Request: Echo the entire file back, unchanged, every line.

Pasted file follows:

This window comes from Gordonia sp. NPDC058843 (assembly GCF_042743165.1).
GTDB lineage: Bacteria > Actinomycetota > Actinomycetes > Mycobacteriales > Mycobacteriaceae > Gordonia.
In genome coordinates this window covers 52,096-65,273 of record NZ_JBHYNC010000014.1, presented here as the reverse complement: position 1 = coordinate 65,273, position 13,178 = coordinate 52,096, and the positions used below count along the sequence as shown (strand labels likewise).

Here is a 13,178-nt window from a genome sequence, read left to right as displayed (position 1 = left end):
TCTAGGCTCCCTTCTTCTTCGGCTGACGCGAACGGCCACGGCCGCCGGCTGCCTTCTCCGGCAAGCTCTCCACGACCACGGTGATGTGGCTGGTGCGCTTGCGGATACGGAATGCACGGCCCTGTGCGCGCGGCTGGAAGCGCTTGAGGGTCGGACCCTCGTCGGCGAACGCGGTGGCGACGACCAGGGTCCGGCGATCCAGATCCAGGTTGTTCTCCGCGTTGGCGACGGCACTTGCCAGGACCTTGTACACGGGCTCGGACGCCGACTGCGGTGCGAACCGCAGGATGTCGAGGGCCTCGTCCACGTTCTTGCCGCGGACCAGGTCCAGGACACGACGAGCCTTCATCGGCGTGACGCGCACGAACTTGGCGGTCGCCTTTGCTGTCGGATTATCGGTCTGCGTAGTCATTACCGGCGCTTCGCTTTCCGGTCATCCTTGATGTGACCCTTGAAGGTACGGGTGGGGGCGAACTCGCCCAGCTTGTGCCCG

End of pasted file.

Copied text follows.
This window comes from Gordonia sp. NPDC058843 (assembly GCF_042743165.1).
GTDB lineage: Bacteria > Actinomycetota > Actinomycetes > Mycobacteriales > Mycobacteriaceae > Gordonia.
In genome coordinates this window covers 52,096-65,273 of record NZ_JBHYNC010000014.1, presented here as the reverse complement: position 1 = coordinate 65,273, position 13,178 = coordinate 52,096, and the positions used below count along the sequence as shown (strand labels likewise).

Here is a 13,178-nt window from a genome sequence, read left to right as displayed (position 1 = left end):
TCTAGGCTCCCTTCTTCTTCGGCTGACGCGAACGGCCACGGCCGCCGGCTGCCTTCTCCGGCAAGCTCTCCACGACCACGGTGATGTGGCTGGTGCGCTTGCGGATACGGAATGCACGGCCCTGTGCGCGCGGCTGGAAGCGCTTGAGGGTCGGACCCTCGTCGGCGAACGCGGTGGCGACGACCAGGGTCCGGCGATCCAGATCCAGGTTGTTCTCCGCGTTGGCGACGGCACTTGCCAGGACCTTGTACACGGGCTCGGACGCCGACTGCGGTGCGAACCGCAGGATGTCGAGGGCCTCGTCCACGTTCTTGCCGCGGACCAGGTCCAGGACACGACGAGCCTTCATCGGCGTGACGCGCACGAACTTGGCGGTCGCCTTTGCTGTCGGATTATCGGTCTGCGTAGTCATTACCGGCGCTTCGCTTTCCGGTCATCCTTGATGTGACCCTTGAAGGTACGGGTGGGGGCGAACTCGCCCAGCTTGTGCCCG